Stephen R. Covey, ‘7 Habits of Highly Effective People’ author, dies
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Stephen R. Covey, author of the bestselling self-help book ‘The 7 Habits of Highly Effective People,’ died Monday, his family announced. Covey, 79, had been injured in a major bicycle accident in April.
Covey’s signature work was published in 1989 and became a lasting bestseller — in 1994, it had been on the New York Times bestseller list for 220 weeks. Currently its sales are tallied at more than 20 million copies. He went on to write a number of sequels and spinoffs, including ‘The Third Alternative’ (2011) and ‘The Eighth Habit’ (2005). He was also a sought-after management advisor.
Covey was born in Salt Lake City, Utah. He got an MBA at Harvard, then returned to Utah to get a doctorate from Brigham Young University, where he taught business management.
Covey’s management post at BYU led to ‘The 7 Habits of Highly Effective People,’ which launched a second career as management guru for companies and government agencies, among them Saturn, Ritz Carlton, Proctor & Gamble, Sears Roebuck and Co., NASA, Black & Decker, Public Broadcasting Service, Amway, American Cancer Society and the Internal Revenue Service. The books have legions of adherents in corporate America who swear by its principles. But critics tend to see it as part of a cult of the self-help American frenzy of past decades or so that tends to trivialize big problems.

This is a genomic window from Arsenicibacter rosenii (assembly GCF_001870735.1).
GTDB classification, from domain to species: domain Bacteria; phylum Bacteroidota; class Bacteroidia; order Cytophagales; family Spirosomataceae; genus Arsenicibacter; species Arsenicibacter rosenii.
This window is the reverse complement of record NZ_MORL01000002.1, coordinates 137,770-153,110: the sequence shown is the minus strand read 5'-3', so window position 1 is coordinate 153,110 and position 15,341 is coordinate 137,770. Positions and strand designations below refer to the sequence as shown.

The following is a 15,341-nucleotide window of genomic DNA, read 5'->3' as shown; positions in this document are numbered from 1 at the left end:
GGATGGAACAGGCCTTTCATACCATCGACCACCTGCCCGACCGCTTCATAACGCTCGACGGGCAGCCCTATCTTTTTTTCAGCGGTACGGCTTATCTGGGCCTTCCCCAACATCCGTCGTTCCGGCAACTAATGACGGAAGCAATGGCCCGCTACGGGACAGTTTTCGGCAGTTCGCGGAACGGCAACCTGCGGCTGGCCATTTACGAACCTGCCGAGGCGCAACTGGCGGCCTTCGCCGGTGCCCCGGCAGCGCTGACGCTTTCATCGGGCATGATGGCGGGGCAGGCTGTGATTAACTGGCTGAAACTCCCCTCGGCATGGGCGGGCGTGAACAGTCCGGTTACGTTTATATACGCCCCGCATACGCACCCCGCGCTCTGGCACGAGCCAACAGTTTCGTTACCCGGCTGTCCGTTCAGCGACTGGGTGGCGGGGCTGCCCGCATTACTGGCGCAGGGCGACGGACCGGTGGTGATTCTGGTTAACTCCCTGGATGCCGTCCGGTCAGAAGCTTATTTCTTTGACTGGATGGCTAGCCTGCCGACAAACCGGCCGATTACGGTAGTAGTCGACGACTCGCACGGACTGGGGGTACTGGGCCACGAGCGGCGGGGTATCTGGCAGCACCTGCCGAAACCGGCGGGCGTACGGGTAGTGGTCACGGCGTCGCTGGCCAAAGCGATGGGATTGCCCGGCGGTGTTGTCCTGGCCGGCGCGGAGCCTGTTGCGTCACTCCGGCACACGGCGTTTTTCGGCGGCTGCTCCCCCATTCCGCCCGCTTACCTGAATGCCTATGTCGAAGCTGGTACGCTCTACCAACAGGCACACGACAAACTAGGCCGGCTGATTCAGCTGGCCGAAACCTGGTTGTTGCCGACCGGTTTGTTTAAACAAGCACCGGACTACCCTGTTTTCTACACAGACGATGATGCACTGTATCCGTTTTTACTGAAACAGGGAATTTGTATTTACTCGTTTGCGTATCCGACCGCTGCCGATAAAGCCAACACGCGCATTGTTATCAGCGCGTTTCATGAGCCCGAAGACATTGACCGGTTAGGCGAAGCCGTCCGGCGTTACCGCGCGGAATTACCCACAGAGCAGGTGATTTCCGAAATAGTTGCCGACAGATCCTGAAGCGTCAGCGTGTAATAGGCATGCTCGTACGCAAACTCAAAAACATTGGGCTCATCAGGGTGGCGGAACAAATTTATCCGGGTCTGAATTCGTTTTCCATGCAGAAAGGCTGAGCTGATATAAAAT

Covey founded a Utah-based management training center that sold books and videos and held training seminars. In 1997 it merged with FranklinQuest, a deal from which Covey was said to have made about $27 million in cash and stock.
‘We believe that organizational behavior is individual behavior collectivized,’ he told Fortune magazine in 1994. ‘We want to take this to the whole world.’
-- Carolyn Kellogg